A second hand car has found new life as a LEGO collection point for the determined Chinese artist.
There’s a new addition to the National Gallery of Victoria’s sculpture garden, but unlike the other installations that reside behind the NGV it’s not there for its aesthetical merits. The white 1989 BMW sedan has taken its place outside the Melbourne gallery as both a statement of protest against cultural censorship, and as a handy collection point for receiving donations of LEGO.
The fate of the second-hand vehicle was set in motion last Friday, when the Dutch manufacturers of the popular LEGO bricks refused to honour a major order from the NGV for the upcoming exhibition by the celebrated Chinese artist and activist Ai Weiwei. Intended to be used to create portraits of Australian human rights campaigners, LEGO declined to send the requested bricks on “political grounds.”
After Ai Weiwei shared the snub with his social media followers in instagram many fans of the popular artist offered donations of their own LEGO supplies to meet the shortfall. The campaign to supply the artist with LEGO picked up significant traction online, with the hashtag #legosforaiweiwei trending on Twitter, drawing the attention of art lovers all over the world. NGV have confirmed that they have been able to source the required materials for the planned LEGO installation which is part of the upcoming Andy Warhol | Ai Weiwei exhibition (although a different brand or material to LEGO is expected to be used), however after the gallery was inundated with international LEGO offerings, contemporary curator Max Delany in conjunction with Ai Weiwei’s studio have decided to accept those donations to create a new installation.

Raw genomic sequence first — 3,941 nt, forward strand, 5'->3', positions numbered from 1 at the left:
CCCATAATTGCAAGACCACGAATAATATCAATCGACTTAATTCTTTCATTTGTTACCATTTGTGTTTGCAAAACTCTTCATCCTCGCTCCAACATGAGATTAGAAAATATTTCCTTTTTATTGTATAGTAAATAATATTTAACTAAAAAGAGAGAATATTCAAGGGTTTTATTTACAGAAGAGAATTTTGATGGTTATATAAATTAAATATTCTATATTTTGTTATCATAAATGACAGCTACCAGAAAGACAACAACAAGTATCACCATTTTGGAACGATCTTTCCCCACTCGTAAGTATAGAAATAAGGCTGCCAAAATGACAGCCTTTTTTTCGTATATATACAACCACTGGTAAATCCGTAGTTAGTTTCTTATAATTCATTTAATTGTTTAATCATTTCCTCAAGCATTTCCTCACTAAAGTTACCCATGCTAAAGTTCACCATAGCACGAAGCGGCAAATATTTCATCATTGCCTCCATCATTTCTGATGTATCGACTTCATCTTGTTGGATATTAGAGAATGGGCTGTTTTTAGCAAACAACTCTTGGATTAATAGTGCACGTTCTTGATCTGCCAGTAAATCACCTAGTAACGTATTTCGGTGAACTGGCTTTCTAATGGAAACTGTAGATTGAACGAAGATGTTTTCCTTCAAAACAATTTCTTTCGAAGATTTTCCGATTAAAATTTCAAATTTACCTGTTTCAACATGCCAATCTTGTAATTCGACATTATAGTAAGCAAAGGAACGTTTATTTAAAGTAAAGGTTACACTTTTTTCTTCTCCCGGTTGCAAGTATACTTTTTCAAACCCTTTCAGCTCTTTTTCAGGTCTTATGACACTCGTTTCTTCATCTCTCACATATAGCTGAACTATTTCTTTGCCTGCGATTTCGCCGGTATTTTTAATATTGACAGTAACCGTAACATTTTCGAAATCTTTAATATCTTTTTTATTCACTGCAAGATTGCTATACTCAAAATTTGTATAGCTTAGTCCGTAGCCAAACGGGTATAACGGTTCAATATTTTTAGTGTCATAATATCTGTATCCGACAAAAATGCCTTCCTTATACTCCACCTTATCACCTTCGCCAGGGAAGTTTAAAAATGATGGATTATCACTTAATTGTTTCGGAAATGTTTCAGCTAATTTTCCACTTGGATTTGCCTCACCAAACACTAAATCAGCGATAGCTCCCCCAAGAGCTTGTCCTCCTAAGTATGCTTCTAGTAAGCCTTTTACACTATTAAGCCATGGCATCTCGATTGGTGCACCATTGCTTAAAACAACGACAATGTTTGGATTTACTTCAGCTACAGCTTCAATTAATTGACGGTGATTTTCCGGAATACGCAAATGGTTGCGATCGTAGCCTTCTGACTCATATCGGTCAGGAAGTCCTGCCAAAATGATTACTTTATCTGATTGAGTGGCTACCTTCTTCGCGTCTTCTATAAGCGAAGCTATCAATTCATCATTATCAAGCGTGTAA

The car now installed in the NGV’s sculpture garden has seen a steady stream of the plastic bricks since it’s windows were rolled down and sunroof opened yesterday. Described by Delany as developing “spontaneously and at great speed online” the eventual use of the donated LEGO is yet to be decided and may not necessarily be exhibited at the Melbourne gallery. However as a live and evolving installation, the defiant spirit of the LEGO collection car shares an ideal synergy with the work of Ai Weiwei, who has used his art to champion freedom of speech within his native China.